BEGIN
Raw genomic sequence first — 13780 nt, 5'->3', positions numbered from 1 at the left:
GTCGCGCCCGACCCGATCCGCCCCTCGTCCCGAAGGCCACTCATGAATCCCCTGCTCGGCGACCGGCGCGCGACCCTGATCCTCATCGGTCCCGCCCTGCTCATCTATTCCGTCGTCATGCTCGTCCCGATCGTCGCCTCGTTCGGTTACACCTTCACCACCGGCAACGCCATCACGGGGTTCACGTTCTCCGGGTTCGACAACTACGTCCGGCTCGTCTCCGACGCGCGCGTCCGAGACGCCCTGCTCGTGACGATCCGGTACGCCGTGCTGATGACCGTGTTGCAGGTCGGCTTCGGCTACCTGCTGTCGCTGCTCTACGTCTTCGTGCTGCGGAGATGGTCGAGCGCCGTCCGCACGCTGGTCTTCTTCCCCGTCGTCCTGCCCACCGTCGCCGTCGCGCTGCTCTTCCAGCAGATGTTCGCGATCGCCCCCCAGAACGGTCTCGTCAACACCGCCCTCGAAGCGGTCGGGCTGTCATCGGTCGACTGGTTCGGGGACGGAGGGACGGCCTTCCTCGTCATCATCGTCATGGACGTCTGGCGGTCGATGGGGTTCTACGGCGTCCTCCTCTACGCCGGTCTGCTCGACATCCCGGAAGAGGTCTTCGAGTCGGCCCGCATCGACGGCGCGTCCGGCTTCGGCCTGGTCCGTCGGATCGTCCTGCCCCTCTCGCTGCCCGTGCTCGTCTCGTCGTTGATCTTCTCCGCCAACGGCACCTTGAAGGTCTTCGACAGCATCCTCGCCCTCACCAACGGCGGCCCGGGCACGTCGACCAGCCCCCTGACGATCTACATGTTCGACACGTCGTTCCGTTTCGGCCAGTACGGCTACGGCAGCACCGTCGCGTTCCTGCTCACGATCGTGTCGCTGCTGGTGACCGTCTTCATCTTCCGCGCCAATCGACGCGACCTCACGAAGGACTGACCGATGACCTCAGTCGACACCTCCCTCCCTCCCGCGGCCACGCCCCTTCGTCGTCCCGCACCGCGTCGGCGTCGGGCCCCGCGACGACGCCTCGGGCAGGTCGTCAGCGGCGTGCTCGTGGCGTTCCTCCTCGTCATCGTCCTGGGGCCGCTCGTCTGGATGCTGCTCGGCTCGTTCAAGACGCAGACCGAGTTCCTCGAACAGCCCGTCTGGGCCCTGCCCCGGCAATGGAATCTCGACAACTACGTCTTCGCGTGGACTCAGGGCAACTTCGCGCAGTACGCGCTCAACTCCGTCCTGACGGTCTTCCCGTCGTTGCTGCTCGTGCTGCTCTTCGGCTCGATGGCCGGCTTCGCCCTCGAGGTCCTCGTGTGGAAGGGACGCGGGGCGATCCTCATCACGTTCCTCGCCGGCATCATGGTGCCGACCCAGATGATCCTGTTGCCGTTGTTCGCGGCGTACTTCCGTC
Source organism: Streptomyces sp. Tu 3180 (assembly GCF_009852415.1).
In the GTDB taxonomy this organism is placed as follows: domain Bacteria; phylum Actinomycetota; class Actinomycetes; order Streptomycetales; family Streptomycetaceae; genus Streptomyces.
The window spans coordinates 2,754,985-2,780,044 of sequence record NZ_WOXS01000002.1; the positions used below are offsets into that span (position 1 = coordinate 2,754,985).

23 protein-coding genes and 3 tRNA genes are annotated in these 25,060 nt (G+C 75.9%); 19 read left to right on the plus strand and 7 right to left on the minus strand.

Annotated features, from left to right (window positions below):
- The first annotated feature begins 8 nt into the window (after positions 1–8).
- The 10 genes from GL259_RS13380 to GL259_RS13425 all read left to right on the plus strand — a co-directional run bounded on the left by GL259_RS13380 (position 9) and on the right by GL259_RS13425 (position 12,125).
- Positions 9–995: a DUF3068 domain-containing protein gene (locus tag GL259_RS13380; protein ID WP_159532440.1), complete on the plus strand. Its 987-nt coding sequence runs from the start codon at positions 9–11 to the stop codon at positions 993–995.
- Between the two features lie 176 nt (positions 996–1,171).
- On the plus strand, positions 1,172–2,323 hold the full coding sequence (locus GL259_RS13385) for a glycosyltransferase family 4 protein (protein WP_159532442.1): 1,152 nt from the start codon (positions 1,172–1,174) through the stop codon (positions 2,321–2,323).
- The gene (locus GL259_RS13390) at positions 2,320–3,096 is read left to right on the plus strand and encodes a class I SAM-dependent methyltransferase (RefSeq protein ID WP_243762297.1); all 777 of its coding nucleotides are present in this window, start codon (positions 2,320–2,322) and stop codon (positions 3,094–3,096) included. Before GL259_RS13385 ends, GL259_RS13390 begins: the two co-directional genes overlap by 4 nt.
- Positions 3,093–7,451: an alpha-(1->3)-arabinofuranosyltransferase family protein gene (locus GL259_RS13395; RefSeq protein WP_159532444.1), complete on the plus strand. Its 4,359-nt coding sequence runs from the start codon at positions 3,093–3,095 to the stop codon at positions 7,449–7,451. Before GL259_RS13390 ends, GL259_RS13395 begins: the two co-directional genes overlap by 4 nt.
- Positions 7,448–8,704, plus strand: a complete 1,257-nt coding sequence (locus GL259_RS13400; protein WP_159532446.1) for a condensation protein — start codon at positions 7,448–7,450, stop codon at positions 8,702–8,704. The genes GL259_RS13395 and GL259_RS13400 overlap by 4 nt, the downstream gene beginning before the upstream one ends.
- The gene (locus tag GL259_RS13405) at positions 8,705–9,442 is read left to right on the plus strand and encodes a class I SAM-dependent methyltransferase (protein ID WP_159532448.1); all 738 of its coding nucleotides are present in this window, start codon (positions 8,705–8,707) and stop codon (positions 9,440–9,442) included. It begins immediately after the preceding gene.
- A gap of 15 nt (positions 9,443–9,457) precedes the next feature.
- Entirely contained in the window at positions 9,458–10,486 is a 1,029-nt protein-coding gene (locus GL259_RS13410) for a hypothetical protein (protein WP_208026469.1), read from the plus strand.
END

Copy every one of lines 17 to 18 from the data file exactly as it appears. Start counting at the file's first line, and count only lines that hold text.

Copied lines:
- A gap of 15 nt (positions 9,443–9,457) precedes the next feature.
- Entirely contained in the window at positions 9,458–10,486 is a 1,029-nt protein-coding gene (locus GL259_RS13410) for a hypothetical protein (protein WP_208026469.1), read from the plus strand.